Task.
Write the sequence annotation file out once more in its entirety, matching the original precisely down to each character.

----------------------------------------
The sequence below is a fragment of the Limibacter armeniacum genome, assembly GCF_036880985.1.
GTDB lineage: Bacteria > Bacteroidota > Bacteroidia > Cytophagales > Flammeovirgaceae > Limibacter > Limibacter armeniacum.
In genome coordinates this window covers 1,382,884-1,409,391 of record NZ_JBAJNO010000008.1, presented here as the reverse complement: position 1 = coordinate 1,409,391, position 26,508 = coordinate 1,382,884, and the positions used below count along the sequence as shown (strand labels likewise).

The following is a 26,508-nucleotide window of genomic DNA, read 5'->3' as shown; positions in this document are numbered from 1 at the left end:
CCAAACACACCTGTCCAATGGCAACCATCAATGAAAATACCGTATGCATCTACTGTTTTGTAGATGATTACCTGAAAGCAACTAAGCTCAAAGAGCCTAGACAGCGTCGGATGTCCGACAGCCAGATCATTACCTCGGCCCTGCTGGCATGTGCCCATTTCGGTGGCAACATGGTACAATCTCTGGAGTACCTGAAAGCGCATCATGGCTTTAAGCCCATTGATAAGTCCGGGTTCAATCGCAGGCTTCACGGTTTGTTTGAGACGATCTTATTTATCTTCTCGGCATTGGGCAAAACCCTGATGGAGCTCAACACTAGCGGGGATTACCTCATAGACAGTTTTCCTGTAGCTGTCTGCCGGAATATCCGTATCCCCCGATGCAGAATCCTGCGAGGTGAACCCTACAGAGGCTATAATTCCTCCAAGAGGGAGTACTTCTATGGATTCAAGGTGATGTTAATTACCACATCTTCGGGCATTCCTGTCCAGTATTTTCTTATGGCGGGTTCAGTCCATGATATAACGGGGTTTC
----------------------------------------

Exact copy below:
The sequence below is a fragment of the Limibacter armeniacum genome, assembly GCF_036880985.1.
GTDB lineage: Bacteria > Bacteroidota > Bacteroidia > Cytophagales > Flammeovirgaceae > Limibacter > Limibacter armeniacum.
In genome coordinates this window covers 1,382,884-1,409,391 of record NZ_JBAJNO010000008.1, presented here as the reverse complement: position 1 = coordinate 1,409,391, position 26,508 = coordinate 1,382,884, and the positions used below count along the sequence as shown (strand labels likewise).

The following is a 26,508-nucleotide window of genomic DNA, read 5'->3' as shown; positions in this document are numbered from 1 at the left end:
CCAAACACACCTGTCCAATGGCAACCATCAATGAAAATACCGTATGCATCTACTGTTTTGTAGATGATTACCTGAAAGCAACTAAGCTCAAAGAGCCTAGACAGCGTCGGATGTCCGACAGCCAGATCATTACCTCGGCCCTGCTGGCATGTGCCCATTTCGGTGGCAACATGGTACAATCTCTGGAGTACCTGAAAGCGCATCATGGCTTTAAGCCCATTGATAAGTCCGGGTTCAATCGCAGGCTTCACGGTTTGTTTGAGACGATCTTATTTATCTTCTCGGCATTGGGCAAAACCCTGATGGAGCTCAACACTAGCGGGGATTACCTCATAGACAGTTTTCCTGTAGCTGTCTGCCGGAATATCCGTATCCCCCGATGCAGAATCCTGCGAGGTGAACCCTACAGAGGCTATAATTCCTCCAAGAGGGAGTACTTCTATGGATTCAAGGTGATGTTAATTACCACATCTTCGGGCATTCCTGTCCAGTATTTTCTTATGGCGGGTTCAGTCCATGATATAACGGGGTTTC